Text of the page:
Sunday, March 01, 2009


“You know it never has been easy
Whether you do or you do not resign
Whether you travel the breadth of extremities
Or stick to some straighter line
Now here’s a man and a woman sitting on a rock
They’re either going to thaw out or freeze
Strains of Michael Brecker
Coming through the snow and the pinewood trees…”

- Joni Mitchell, “Hejira,” as performed on the Shadows and Light live LP and DVD (1979)

Since we’re talking about music…

Every once in a while my friend Peet sends me a passionate e-mail describing an artist by whom he is especially moved, sometimes with a link to YouTube clip attached, and it is remarkable how often our tastes align. Almost exactly a year ago he sent me a heads-up about a new artist that was hijacking his iPod named Missy Higgins. Peet said this at the time: “"I keep thinking of you... when playing this song, probably because it sounds from something out of a forgotten Western.” The song was called “Forgive Me,” and indeed it did evoke for me some of the pain-ravaged landscapes of a movie like The Proposition, and I glommed onto the new Missy Higgins album quickly afterward. (It also provided me with a haunted, comforting soundtrack to an intense period last year when I was preparing for my CSET teaching exam.)

So whenever I get a music-related e-mail from Peet I have learned to sit up and quite literally listen. Here’s what I found in my inbox late last week: “Do you have 9 minutes and 13 seconds? I have no idea if this is your cup of tea, but given your love for music, it almost has GOT to be. To me, this man was God.”

Attached was a link to a performance clip that does indeed give a whole lot of weight to Peet’s claims for the divinity of Michael Brecker. Here is the influential and supremely talented artist, who died in 2007 of complications from leukemia, performing a spectacular, otherworldly solo on EWI entitled “Song for Barry.”

Peet also sent along another clip illustrating the singular brilliance of Michael Brecker, this time with the beloved standard “In a Sentimental Mood.”

Brecker’s inspired career started in the early ‘70s, and the list of people with whom he collaborated is a literal who’s-who of defining musical talent from that important era of jazz and rock and pop, everyone from Billy Cobham to Steely Dan to Frank Zappa to Frank Sinatra to Quincy Jones to Chet Baker to Charles Mingus, just to scratch the surface. I heard all that music growing up, but probably the first time I was actually aware of Brecker as a force all his own was during that Joni Mitchell Shadows and Light concert video from 1979. It was Mitchell in concert during her much maligned and/or misunderstood jazz phase, coming off two brilliant albums (Hejira and Don Juan’s Reckless Daughter) and in the midst of ostracizing nearly her entire fan base with the more outre inspirations of Mingus, and she had a backup band apparently assembled by Apollo himself—Brecker on sax and woodwinds, Jaco Pastorius on bass, Pat Metheny on guitar, Lyle Mays on keyboards and Don Alias on drums. Brecker’s ethereal way with the instrument was evident throughout this concert (which is available on DVD), so when Mitchell substituted his name for Benny Goodman’s in the lyric of her paean to the impulses of movement for movement’s sake and how each mile forward expresses precious freedom but also awful finality it never felt like a cheap promotional stunt or gag. Instead it was a moment of handing over the baton that allowed Brecker the keys to Mitchell’s existential vehicle, acknowledging the yearning of the notes floating from his horn that expressed so well what even Mitchell could not. Here’s Brecker with the Shadows and Light band doing Mingus’ “Goodbye Pork Pie Hat”:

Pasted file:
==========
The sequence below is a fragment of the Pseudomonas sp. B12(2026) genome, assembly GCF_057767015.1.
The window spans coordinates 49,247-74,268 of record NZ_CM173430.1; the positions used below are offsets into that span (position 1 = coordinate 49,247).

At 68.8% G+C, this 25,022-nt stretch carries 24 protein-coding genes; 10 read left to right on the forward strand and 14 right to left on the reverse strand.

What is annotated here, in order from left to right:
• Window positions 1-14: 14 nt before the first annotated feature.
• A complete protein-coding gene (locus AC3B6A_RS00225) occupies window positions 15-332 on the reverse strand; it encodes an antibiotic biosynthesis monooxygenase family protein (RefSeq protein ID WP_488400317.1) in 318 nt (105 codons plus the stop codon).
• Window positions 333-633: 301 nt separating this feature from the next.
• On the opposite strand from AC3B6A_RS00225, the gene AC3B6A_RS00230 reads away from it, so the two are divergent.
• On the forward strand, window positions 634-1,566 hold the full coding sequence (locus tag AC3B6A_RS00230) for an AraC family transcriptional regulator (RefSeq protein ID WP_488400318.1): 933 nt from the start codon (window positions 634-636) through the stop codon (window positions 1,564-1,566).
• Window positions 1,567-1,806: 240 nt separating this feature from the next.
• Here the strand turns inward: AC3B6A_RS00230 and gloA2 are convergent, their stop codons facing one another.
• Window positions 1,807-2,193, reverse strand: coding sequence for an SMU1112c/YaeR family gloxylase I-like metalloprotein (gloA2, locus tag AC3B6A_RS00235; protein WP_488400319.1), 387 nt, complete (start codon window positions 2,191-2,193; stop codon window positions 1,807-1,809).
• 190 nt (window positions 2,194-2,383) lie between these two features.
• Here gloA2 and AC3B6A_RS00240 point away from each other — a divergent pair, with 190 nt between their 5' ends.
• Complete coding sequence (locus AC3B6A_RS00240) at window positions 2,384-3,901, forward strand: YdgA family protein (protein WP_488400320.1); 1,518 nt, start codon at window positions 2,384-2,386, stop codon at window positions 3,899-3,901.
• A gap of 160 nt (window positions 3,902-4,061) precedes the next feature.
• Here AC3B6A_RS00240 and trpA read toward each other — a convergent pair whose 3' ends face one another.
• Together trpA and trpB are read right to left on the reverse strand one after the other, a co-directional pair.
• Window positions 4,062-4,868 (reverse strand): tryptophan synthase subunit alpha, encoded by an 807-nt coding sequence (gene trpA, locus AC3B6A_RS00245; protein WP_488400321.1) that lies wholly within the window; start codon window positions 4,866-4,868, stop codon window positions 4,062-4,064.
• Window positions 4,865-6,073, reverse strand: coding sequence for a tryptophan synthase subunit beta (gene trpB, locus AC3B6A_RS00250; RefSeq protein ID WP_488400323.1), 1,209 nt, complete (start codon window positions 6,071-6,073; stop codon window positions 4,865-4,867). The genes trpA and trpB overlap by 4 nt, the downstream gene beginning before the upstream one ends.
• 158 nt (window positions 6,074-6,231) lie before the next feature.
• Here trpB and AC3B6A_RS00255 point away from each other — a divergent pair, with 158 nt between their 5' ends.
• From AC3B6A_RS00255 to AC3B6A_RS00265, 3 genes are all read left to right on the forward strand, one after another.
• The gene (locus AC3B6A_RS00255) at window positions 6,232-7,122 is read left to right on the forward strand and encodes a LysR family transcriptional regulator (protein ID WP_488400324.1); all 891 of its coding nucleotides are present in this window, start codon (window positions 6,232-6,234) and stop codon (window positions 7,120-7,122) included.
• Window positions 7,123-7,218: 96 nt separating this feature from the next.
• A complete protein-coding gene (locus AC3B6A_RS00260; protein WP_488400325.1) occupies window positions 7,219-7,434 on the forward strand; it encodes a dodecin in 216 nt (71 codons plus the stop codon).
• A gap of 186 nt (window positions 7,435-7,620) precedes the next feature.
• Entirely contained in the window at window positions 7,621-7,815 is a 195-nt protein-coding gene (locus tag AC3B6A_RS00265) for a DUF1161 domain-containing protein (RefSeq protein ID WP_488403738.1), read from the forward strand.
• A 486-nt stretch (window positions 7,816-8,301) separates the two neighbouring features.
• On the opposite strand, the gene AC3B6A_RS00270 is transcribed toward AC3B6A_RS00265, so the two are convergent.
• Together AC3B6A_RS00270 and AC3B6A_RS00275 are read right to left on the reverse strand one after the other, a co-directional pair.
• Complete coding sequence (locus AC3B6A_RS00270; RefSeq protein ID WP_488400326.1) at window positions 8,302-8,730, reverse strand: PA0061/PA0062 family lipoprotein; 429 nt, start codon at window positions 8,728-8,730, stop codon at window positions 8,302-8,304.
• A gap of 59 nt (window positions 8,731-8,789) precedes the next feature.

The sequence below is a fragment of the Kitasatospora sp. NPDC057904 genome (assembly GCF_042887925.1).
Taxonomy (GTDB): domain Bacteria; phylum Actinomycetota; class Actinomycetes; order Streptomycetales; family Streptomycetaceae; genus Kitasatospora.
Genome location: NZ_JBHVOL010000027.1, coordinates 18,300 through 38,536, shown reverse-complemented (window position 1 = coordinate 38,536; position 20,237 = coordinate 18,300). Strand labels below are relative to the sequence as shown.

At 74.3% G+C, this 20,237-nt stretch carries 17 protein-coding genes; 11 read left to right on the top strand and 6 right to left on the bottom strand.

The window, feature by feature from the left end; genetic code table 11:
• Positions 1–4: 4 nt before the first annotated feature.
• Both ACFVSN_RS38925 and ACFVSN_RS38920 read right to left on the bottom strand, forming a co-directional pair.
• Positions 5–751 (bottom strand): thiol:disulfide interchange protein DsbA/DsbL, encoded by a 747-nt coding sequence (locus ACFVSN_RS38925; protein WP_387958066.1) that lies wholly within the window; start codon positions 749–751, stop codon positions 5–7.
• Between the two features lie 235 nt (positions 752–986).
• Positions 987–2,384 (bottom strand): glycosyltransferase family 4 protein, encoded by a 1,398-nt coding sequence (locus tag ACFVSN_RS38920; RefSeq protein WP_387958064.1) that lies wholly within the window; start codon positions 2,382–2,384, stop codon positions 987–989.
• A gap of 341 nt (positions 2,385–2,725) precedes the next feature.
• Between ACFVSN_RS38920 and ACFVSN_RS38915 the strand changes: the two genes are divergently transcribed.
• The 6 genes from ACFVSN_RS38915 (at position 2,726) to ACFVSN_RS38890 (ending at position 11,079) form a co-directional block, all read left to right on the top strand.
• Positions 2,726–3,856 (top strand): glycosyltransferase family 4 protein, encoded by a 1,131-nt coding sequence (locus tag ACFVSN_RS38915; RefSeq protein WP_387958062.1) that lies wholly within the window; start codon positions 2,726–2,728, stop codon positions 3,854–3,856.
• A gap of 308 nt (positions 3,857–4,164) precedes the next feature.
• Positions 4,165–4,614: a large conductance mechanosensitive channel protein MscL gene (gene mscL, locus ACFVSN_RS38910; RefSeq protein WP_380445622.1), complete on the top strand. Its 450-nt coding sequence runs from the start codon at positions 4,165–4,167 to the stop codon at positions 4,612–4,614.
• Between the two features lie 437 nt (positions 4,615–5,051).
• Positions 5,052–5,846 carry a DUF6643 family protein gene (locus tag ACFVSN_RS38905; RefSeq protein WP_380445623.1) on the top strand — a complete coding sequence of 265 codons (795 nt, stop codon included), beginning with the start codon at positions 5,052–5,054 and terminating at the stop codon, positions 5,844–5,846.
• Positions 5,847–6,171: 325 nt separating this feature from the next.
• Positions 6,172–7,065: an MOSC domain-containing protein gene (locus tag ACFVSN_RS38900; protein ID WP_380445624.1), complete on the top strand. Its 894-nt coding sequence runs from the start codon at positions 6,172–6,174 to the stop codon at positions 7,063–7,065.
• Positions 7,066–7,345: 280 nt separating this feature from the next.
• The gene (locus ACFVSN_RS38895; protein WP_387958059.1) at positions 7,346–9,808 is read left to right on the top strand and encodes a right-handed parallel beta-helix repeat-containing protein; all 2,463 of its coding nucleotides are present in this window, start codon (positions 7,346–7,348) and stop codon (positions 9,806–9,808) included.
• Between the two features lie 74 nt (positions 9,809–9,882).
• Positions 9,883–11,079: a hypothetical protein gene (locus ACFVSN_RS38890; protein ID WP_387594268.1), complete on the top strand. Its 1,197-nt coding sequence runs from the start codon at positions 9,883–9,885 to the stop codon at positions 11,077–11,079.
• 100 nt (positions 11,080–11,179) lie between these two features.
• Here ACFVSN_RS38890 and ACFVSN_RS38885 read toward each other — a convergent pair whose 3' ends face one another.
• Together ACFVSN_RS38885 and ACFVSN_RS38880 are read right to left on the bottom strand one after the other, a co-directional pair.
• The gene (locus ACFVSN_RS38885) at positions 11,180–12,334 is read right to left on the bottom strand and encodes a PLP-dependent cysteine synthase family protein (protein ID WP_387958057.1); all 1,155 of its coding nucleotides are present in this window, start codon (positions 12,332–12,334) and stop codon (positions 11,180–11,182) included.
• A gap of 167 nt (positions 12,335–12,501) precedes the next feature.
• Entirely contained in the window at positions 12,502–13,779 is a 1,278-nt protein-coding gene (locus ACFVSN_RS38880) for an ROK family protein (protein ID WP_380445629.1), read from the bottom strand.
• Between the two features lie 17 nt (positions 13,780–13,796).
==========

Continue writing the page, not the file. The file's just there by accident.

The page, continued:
Michael Brecker has been gone for over two years now. Thanks, Peet, for the reminder of just how great he was.

And one more sublime moment from Shadows and Light, if you would allow me. This concert marked the very first time I ever heard Pat Metheny or saw him perform. This solo, the transition between Mitchell’s awe-inspiring solo performance of “Amelia” and the aforementioned “Hejira,” was a watershed moment for me as someone whose appreciation of the possibilities of guitar music was about to be expanded immensely (Frank Zappa would explode that appreciation and reform it, but that’s another story…) Just watching the possession of Pat Metheny in this clip literally floored me—I could not sure if I wasn’t witnessing the jazz fusion equivalent of someone speaking in tongues, or whether this was just a new language altogether that I would have to someday learn, but either way it moved me at a subterranean level and continues to do so to this day. Behold, “Pat’s Solo.”


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